What Are You Leaving Out?

It feels like I am back at school. I have drawn a few set diagrams (Venn diagrams) recently. So perhaps not surprising the following images came to me while listening to the new podcast from NPR called Code Switch.

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These diagrams are so simple and powerful. As soon as I see them I start asking questions about why the lines were drawn where they were. The boundaries fascinate me.

But why this particular diagram? Why did this one pop into my head?

Because of the the space. The gaps. The parts of the population, data set, or whatever it is that you are not seeing or talking about.

Let’s take it step by step.

First, you have a population or set of data points. By drawing that first line you have immediately decided what is in, and what is out.

For this example, let us assume that this is the entire population. There is nothing outside this group.

It is human nature to immediately start separating out that population based on attributes that come to mind. In my post The Influence of a Category these are the colours of the rainbow that we see as distinct colours, but are scientifically a continuous spectrum of colour. It could be makes of car by engine size, colour, country of manufacture.

The point is that we create these groups easily and automatically. Without noticing.

Our background, culture, education, and life experiences influence how we define these groups. Our preferences are at play.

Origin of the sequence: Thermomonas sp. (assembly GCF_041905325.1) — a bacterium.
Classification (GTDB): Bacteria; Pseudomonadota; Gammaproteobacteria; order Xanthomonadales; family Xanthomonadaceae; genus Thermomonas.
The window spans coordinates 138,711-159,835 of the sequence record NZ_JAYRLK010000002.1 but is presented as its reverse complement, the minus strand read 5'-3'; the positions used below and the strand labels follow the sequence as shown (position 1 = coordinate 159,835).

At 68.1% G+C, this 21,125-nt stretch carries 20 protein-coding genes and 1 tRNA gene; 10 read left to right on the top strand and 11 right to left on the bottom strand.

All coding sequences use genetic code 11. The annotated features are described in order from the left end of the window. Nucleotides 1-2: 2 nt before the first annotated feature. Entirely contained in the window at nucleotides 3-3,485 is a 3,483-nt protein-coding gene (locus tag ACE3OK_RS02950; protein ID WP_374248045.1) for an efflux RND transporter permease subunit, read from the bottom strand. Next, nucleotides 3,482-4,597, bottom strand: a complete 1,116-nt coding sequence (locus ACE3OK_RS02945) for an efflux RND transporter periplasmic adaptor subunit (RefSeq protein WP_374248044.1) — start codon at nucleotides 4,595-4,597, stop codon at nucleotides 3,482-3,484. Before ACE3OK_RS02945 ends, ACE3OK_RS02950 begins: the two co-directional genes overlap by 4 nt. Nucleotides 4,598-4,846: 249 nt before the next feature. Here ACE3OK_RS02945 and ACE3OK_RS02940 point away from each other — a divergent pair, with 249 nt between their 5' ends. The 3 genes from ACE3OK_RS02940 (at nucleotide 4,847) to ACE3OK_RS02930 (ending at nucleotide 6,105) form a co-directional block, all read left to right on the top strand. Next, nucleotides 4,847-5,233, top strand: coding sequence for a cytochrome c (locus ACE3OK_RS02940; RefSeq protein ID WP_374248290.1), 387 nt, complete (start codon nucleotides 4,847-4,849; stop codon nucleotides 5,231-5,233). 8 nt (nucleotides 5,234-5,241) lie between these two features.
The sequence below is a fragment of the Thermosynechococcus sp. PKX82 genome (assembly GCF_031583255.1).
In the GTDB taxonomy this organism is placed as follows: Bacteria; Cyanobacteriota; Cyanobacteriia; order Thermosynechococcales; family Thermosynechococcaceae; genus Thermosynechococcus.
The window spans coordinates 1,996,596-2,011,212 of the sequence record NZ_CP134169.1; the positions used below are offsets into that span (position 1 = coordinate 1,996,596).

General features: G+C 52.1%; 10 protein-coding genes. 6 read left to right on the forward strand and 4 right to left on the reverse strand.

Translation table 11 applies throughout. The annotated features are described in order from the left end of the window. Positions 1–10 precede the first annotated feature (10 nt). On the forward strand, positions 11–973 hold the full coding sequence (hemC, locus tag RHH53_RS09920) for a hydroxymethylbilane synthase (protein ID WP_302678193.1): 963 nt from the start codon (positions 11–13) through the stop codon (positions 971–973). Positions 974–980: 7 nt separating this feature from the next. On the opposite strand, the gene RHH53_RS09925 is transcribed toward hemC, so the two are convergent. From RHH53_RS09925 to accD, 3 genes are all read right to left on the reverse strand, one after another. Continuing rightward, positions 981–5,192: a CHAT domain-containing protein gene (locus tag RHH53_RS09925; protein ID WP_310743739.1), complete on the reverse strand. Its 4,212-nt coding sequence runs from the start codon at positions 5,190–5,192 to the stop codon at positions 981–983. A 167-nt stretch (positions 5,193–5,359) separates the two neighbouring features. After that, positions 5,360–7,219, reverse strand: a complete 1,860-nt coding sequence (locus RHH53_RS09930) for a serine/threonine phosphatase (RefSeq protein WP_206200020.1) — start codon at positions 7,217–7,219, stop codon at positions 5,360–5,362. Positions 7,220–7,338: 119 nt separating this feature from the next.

When we decide what is ‘in’, we also decide what is ‘out’.

My point in this article is that we forget about the ‘out’. We don’t pay attention to it. And if we aren’t paying attention to it, we are not considering it. We are not talking about it.

Look out for this as you go about your day. You will notice it everywhere.

Why did we ignore it? That is interesting and informative.

I recommend checking out the new podcast Code Switch. The first episode was challenging for me. In a good way. I am interested in how we talk about complicated topics. This quote from one of the guests, Catherine Orr who teaches at Beloit College, has stuck with me.

“And it has to do with understanding who you are in the room and the history of how you got there and also then allowing the questions that we’re answering in here to come to you in various situations – in your job, in your family and things like that.”

– Catherine Orr

This is what this post is really about. It is about understanding how your own experiences and behaviour led you to draw those boundaries. Your own preferences decide what goes in. We aren’t always aware what we leave out.

Challenge yourself and go have listen.

We can all get better at having good conversations about difficult topics.

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